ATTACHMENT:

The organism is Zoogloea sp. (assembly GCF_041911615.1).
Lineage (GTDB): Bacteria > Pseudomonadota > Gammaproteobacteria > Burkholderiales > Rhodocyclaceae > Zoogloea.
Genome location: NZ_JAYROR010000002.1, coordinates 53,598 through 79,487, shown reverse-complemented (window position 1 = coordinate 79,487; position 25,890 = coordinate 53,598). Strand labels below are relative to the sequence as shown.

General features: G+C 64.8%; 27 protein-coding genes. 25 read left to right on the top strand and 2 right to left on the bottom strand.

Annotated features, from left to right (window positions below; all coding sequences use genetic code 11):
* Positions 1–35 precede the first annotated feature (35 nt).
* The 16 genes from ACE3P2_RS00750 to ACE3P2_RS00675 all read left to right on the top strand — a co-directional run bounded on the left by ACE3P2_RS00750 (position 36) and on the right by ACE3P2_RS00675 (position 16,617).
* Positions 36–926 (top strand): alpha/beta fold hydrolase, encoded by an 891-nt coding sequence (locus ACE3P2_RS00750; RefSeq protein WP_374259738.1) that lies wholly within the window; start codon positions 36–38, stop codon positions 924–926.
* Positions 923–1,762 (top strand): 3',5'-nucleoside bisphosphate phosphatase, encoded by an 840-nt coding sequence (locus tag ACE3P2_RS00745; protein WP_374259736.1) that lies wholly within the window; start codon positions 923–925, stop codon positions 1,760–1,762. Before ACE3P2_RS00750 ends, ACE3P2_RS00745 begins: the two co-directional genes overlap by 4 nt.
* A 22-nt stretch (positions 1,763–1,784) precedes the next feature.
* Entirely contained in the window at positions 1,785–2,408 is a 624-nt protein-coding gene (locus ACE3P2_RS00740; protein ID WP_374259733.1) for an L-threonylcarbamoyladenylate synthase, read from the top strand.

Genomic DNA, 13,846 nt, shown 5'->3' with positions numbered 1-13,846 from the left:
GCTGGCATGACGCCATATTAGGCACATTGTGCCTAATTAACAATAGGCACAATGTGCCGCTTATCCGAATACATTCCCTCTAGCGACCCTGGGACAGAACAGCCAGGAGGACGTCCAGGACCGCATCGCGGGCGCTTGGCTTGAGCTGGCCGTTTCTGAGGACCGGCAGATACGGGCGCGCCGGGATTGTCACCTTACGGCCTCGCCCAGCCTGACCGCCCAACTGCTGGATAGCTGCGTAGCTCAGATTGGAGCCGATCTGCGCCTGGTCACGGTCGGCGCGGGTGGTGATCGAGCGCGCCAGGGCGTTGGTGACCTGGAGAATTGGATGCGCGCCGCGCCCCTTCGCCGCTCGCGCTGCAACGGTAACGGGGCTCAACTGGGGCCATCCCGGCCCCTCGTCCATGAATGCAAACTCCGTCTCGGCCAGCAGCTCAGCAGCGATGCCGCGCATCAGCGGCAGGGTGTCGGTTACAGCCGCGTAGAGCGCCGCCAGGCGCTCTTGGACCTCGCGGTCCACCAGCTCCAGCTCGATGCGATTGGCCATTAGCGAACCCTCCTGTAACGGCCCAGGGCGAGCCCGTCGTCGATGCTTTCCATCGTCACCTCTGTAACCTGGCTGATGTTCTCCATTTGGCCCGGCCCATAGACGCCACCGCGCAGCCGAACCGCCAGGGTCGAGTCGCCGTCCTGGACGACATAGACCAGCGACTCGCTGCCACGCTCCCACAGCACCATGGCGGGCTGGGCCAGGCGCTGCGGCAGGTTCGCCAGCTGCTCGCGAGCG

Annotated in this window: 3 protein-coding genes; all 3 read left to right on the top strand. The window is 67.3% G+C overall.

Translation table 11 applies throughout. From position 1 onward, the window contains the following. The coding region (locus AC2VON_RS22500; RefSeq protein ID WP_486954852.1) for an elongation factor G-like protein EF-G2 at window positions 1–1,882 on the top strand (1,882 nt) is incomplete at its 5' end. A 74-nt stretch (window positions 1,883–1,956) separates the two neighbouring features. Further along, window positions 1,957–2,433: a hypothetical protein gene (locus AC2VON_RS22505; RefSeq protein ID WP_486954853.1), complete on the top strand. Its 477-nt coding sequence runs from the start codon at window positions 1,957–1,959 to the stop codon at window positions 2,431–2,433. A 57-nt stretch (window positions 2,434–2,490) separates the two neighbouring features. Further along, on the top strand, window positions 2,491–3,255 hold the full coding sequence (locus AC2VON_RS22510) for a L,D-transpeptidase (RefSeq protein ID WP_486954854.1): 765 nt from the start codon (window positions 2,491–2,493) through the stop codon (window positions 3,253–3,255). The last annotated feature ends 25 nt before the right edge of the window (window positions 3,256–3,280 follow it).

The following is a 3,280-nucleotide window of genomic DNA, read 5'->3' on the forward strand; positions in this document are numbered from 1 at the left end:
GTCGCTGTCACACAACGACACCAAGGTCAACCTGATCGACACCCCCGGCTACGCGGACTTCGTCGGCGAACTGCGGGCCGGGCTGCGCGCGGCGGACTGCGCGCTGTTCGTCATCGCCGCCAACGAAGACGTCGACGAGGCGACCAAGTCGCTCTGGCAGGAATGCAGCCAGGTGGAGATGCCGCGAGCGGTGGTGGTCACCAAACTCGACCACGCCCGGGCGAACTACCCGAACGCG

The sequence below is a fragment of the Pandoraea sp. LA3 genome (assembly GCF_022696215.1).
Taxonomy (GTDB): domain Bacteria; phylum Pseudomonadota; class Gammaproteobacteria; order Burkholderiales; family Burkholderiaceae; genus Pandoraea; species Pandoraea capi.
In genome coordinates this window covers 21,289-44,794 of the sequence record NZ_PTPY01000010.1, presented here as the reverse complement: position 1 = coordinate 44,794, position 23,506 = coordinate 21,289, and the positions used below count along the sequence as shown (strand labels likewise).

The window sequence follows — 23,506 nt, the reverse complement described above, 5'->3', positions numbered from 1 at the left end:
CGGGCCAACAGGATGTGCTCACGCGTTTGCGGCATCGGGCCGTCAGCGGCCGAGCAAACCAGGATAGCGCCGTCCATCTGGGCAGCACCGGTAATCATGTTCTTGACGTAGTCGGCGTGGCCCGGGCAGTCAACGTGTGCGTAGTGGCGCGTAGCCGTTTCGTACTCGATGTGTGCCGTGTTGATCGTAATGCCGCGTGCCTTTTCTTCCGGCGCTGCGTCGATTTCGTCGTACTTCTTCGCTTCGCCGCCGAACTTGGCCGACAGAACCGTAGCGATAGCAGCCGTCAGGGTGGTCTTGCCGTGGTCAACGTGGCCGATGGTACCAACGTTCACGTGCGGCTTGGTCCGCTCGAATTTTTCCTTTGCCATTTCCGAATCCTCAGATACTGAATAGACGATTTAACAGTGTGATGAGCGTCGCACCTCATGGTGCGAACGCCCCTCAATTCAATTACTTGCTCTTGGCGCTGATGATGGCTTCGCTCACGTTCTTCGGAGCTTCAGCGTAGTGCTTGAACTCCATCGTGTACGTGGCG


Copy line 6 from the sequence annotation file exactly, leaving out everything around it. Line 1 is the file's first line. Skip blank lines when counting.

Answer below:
* Positions 1–35 precede the first annotated feature (35 nt).